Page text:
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  7. The budget situation is appalling, but this program is hardly out there and being voted for because there are "lots of gays in SF, and they vote"....Protection of ALL children is the goal.

    Carl Joseph Walker-Hoover (age 11)

    Constantly bullied, he ends his life at age 11 - The Boston Globe

    http://www.boston.com/news/local/massachusetts/articles/2009/04/20/constantly_bullied_he_ends_his_life_at_age_11/

    Lawrence King (age 13)
    Boy's Killing, Labeled a Hate Crime, Stuns a Town - New York Times
    http://www.nytimes.com/2008/02/23/us/23oxnard.html

    Jaheem Herrera (age 11)
    My bullied son's last day on Earth - CNN.com
    http://www.cnn.com/2009/US/04/23/bullying.suicide/

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  8. this money seems TOTALLY worth it to me. All of us could have gay kids so even if you don't think the money is well spent to protect everyone from potential violence or exclusion -- which I do, just look at as money well spent to help your kid.

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  9. Anon 7:21 and 7:48, I sure hope your kid isn't gay. Or that if he/she is, this program is in place. Because the gay/lesbian dropout rate, let alone the suicide rate, is very high. And if your kid isn't gay, maybe he/she will grow up more aware than you are.

    I'm gay, I vote, and I didn't even know this was coming. But thank goodness it is.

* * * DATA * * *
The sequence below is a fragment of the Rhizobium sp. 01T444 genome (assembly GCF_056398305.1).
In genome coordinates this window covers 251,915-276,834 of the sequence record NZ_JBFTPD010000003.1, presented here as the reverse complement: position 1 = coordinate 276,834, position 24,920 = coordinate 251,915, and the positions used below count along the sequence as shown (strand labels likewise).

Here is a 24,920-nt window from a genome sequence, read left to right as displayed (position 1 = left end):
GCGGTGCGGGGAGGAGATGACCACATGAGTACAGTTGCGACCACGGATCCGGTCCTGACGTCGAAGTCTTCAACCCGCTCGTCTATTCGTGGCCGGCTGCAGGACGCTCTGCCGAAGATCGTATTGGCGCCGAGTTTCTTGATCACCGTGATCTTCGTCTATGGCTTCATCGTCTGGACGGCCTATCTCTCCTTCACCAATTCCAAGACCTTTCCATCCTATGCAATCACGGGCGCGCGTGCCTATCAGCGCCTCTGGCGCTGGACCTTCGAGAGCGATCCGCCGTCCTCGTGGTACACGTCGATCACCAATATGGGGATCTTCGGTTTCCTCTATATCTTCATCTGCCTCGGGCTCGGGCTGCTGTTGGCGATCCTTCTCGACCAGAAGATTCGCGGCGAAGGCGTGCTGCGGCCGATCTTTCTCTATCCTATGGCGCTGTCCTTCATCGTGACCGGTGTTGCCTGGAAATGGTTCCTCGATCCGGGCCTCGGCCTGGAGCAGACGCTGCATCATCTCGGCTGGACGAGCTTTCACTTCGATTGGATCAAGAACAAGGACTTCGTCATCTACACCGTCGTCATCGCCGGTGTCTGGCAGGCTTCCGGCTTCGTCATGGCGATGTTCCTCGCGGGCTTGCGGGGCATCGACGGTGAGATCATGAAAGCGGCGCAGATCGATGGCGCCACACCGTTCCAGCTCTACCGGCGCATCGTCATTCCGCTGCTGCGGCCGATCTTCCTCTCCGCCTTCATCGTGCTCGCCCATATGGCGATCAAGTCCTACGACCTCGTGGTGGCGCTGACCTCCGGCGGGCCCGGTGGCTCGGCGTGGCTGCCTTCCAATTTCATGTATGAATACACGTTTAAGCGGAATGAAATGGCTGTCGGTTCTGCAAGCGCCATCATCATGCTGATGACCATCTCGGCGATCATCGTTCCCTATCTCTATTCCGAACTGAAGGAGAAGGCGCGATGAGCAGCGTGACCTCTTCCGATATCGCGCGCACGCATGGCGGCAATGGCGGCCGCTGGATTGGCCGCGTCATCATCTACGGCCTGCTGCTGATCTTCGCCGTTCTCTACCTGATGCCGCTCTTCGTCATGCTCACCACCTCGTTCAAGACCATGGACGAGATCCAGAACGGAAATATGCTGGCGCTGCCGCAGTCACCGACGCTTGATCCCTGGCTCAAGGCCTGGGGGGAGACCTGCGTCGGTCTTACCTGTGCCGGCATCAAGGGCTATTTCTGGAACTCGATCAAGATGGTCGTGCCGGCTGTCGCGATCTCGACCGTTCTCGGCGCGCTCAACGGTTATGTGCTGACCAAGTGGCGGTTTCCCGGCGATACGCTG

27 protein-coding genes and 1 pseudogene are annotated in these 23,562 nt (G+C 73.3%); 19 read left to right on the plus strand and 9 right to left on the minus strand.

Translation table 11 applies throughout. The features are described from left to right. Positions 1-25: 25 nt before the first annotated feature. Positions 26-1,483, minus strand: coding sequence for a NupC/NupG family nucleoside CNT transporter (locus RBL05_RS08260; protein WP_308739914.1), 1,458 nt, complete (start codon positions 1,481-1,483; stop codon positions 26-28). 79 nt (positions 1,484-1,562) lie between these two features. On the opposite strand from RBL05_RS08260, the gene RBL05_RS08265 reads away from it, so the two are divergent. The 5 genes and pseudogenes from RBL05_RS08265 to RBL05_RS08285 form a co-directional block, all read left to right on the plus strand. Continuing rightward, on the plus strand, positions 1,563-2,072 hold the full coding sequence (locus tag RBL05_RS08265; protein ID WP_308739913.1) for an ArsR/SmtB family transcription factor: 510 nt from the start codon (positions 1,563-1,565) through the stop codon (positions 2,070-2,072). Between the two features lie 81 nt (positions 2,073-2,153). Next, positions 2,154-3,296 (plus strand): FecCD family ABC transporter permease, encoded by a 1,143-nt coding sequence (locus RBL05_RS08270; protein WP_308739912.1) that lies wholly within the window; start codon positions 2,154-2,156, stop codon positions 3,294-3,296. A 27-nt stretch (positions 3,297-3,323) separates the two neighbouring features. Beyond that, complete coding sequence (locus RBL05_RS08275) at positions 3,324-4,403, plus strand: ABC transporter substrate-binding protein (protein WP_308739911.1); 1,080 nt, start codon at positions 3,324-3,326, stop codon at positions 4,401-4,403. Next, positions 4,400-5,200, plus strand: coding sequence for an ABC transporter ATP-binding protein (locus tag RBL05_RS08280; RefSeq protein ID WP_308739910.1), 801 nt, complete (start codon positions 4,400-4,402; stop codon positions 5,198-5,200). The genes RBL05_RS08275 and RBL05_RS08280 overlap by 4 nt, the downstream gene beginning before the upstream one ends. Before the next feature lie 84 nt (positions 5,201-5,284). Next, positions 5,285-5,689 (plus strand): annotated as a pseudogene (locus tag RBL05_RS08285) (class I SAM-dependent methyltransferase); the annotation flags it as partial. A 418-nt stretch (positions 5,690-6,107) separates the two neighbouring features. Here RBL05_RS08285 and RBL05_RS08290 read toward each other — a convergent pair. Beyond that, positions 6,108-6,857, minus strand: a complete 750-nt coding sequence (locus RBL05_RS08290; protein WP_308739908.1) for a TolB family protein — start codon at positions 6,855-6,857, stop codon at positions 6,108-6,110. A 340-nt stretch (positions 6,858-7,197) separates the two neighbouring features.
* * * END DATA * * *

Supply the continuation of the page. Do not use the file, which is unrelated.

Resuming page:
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  10. Thank you, 1:19 for the helpful posts with citations to some horrible stories. This is 9:23 am again. The scars that many gay kids received in middle and high school remain throughout their lives. I'm a pretty together tough person who has done well career-wise and had the wonderful fortune to be able to adopt two wonderful kids. But, to this day, the bullying and beating I experienced as a gay kid in middle and high school still haunts me. The worst was that I felt I had no one to turn to. This program is so necessary -- I only hope districts around the country are seeing this effort and making strides toward proteting gay kids like SF is. Bravo, Rachel and the other members of the Board!

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  11. This is the kind of expenditure that increases equity and access.

    It bothers me that the Chronicle found this worthy of two articles, but thought that the expense accounts of District administrators weren't worth any ink, although those accounts cost the District similar sums of cash.

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  12. I'm gay. I have kids in the public schools. As noble as this program is, I cannot thing of a worse time for this. Good lord. Send out a memo to the teachers to have a talk about families and call it a day. Paying money for a position during these drastic budget cuts is appalling.

    And while I'm at it, why don't the head administrators take a 10% pay cut? They can afford it.